I want to learn EFK stack for college mini project, not very complex.
It depends almost entirely on what exactly you want to do. If you want to index a dump of all of Wikipedia into Elasticsearch, that will require considerably more powerful hardware than if you're indexing a few dozen blog posts.
You'll want to set the heap size to no more than half of the total RAM in your machine, but exactly how much you need depends on:
- How much data you need to index, and
- How fast you need it to be.
Elasticsearch will run and be able to index several GB of data on a machine with 1GB of RAM, so any modern laptop should be able to run it at the sort of scale most college projects require.
Say a simple server log file. With only 100s of records. Apply visualization in Kibana and similar simple tasks. Not very big and complex projects. I want to learn EFK for college exams and not for any industry production. Then how much RAM and how many cores my processor should have?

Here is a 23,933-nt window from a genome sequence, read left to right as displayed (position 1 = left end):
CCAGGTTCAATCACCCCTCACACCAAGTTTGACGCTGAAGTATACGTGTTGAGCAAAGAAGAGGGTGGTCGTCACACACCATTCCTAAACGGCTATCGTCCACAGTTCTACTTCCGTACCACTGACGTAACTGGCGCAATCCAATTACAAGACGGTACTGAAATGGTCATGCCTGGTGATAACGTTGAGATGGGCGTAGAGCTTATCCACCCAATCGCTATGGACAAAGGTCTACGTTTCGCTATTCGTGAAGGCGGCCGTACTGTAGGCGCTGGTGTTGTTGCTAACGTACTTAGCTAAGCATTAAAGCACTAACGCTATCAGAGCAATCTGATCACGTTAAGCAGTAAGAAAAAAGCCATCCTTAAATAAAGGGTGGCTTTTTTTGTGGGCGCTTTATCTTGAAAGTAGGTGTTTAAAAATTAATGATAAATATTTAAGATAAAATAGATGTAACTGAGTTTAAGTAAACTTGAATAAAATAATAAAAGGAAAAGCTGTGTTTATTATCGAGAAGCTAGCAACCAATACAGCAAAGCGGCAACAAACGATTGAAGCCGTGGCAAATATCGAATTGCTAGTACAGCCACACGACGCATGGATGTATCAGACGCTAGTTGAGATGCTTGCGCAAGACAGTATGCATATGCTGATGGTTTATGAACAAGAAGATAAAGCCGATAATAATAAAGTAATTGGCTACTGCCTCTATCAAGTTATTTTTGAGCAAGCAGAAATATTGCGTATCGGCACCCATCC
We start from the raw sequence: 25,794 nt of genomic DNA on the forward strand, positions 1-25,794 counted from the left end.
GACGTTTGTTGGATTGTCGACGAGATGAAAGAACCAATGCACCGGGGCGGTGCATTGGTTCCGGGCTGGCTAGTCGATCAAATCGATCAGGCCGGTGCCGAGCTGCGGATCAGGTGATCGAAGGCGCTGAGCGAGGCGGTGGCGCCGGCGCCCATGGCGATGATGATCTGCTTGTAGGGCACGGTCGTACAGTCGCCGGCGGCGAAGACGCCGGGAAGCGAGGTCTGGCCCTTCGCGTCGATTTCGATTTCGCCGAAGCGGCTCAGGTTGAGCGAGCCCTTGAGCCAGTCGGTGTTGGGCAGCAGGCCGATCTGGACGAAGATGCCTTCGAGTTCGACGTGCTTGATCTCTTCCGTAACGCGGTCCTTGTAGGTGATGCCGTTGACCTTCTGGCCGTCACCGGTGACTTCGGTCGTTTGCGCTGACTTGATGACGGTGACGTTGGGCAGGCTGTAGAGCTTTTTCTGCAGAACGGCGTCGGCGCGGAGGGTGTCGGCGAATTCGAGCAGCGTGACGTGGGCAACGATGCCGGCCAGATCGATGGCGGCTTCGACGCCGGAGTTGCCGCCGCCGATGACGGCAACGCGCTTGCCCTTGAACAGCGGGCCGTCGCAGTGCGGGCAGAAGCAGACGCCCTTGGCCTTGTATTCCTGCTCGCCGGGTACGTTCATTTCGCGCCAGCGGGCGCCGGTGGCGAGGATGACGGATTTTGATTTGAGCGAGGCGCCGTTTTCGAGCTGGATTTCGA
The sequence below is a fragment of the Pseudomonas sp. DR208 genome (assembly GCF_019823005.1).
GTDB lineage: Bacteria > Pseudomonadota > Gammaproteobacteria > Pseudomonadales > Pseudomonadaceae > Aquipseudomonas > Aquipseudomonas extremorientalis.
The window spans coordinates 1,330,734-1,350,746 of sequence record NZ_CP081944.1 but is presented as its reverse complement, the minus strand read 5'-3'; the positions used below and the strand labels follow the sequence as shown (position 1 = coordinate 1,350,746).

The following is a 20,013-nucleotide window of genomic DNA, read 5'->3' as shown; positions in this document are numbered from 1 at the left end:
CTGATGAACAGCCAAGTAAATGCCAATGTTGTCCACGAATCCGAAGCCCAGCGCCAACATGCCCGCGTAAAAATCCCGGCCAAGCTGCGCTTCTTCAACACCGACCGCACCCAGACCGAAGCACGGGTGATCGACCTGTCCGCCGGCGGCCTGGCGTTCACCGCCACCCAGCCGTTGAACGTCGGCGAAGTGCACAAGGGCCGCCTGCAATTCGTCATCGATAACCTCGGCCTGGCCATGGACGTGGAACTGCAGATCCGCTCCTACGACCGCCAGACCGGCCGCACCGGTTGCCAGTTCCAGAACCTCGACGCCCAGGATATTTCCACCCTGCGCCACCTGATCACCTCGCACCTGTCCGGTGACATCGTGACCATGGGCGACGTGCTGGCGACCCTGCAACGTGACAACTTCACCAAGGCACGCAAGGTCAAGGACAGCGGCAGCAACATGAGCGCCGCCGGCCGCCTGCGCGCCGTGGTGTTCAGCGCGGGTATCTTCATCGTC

Elasticsearch should be able to handle a load as small as hundreds of documents on basically any hardware it can run on at all - given that it seems like you're talking about running Elasticsearch, Kibana, and a browser on the same system, I would be most worried about the resource usage of the browser in this case.
I did a quick test using one of the sample data sets, a simulated web server log and dashboards, included in Kibana, on a virtual machine running Elasticsearch, Kibana, and Firefox on Ubuntu 16.04. With 2GB of RAM and 1 core, it worked fine, but was quite slow. Increasing the resource allocation to 4GB of RAM and 2 cores, it ran significantly faster and was much more pleasant to use. Processors, of course, vary in speed beyond just number of cores, but hopefully that gives you an idea of the sort of hardware you'll need for some basic experiments.